Burgundy Beyond the Vines

Meeting the locals

For the past 10 days I’ve been in a chateau near the town of Nevers, France in the far-west of Burgundy.

Geographically, it is nearer the Loire Valley than Burgundian wine hot-spots like Beaune and Dijon, so local retailers are as apt to point you to a Loire wine as to a Burgundy if you ask for something local.

The practical implications of this are that there is twice as much drinking to do to get a taste for the area. No bad thing in my book. Plus there is the ever-present temptation to knock back a Provence rose or the odd budget Chardonnay.

These welcome temptations were embraced, along with a box of Lindt milk chocolate squares, yesterday evening in the chateau’s chapel, where the sacrament of fine wine with good company was observed.

Here’s what we drank.

Pascal Desroches Pinot Noir 2019, Reuilly AOC

Pinot Noir the way I like it: crisp, light and acidic yet with enough complexity to reward repeated pours. On the nose there was violet, spice and bramble; on the palate red and black cherry, strawberry, cedar and bramble with a delicate hint of vanilla. Perfection.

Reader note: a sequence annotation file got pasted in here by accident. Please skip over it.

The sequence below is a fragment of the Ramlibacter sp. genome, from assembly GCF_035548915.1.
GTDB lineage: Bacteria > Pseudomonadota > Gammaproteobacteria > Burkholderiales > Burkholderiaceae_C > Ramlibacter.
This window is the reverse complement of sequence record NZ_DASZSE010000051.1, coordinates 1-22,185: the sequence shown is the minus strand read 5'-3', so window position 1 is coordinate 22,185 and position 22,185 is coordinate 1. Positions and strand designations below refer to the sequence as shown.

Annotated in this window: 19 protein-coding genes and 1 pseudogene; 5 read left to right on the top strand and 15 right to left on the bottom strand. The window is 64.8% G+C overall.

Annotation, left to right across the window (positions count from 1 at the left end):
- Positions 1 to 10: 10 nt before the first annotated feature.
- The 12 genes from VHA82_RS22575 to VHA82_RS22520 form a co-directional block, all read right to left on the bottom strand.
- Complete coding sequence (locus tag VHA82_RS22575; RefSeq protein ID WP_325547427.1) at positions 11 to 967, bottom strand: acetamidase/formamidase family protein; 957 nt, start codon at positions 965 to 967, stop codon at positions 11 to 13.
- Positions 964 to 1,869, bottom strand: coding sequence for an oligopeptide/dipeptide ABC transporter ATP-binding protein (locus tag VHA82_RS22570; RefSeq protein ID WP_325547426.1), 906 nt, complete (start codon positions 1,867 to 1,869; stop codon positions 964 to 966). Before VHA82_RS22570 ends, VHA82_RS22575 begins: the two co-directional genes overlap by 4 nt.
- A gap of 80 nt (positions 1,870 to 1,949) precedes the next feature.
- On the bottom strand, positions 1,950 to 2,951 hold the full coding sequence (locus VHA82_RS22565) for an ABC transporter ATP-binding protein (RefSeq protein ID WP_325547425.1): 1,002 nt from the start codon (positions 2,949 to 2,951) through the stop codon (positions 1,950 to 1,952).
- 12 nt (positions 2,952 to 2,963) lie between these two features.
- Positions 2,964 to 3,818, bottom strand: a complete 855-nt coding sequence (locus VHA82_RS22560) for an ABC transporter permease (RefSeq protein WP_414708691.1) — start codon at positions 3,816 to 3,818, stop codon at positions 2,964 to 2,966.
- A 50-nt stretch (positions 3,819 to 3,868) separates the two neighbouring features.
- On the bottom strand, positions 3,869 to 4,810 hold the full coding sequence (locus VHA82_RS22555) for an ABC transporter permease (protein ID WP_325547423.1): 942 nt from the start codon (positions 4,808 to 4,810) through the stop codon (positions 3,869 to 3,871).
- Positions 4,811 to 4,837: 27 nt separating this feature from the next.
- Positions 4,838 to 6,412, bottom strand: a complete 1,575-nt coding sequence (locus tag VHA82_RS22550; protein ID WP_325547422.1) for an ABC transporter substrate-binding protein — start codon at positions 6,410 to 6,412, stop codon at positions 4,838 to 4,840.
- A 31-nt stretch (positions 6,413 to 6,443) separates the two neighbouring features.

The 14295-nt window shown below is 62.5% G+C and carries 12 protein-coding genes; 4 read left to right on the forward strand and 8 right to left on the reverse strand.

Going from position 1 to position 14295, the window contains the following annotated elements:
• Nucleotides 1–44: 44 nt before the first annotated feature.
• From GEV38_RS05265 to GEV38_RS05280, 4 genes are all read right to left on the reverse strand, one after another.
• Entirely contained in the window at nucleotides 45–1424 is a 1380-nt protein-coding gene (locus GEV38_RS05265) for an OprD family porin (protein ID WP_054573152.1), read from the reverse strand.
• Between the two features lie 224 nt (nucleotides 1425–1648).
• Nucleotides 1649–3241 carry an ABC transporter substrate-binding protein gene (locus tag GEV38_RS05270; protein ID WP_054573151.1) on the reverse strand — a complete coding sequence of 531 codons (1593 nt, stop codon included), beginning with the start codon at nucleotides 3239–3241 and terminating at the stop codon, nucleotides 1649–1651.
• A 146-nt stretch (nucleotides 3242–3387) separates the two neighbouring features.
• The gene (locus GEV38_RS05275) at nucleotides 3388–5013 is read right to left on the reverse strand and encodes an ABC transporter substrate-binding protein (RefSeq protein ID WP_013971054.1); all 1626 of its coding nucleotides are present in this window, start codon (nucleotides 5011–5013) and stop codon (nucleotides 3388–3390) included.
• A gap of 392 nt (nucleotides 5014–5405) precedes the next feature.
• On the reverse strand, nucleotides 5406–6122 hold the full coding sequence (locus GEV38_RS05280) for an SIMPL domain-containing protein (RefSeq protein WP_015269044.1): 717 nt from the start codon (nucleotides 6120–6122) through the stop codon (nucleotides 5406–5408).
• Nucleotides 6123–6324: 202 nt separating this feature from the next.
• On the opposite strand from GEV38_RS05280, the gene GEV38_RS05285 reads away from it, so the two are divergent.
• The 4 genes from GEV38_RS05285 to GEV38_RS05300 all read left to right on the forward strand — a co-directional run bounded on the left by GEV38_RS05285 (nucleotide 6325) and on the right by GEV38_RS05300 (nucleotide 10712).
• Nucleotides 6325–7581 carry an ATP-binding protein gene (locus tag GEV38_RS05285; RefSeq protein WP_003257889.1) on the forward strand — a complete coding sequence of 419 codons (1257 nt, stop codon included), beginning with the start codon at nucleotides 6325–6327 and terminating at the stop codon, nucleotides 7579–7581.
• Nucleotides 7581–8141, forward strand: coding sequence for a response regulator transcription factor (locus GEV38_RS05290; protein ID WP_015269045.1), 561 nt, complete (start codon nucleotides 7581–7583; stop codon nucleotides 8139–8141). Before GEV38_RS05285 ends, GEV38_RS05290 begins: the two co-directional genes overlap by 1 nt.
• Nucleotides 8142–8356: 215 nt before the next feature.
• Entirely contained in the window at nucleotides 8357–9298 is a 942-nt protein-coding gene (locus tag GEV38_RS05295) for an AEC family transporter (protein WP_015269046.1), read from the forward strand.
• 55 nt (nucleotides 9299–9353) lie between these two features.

Terres de Varennes, Saumur Champigny, 2019, Val du Loire AOC

My colleague brought this bottle of organic Cabernet Franc. I’m not sure I’d ever had a varietal Cab Franc before and this convinced me I’ve been missing out. It was a medium ruby with rich black fruit aromas. The flavors were ripe but — importantly — not jammy black cherry, blackberry and black currant. As it opened up, notes of black pepper and cedar developed. The beauty of this one was the alluring balance of acid and tannin, like salted caramel, the sensations reinforced each other and rewarded each sip.

Domaine Martin 2019, Cotes du Rhone AOP

We veered off course, geographically, to finish the evening with this robust Grenache-Syrah-Mourvedre blend. The medium-plus ruby color belied its intensity. It smelled of dark fruit, sweet spice, tobacco and chocolate.

“Like chocolate-covered cherries” a colleague said, hitting on the characteristic notes of Grenache and Mourvedre.

In addition to the chocolate tannins on the back of the palate from the Mourvedre it had a herbacious note of Syrah and a warm cedar tone that spoke to its aging.


The three wines were delicious. Better still, they were an excuse to get together, talk, laugh, share stories, look up random facts on our phones, reminisce about other bottles of wines and other excursions. It reminded me how wine can be glitter glue — a brilliant sparkly substance that helps us stick together.

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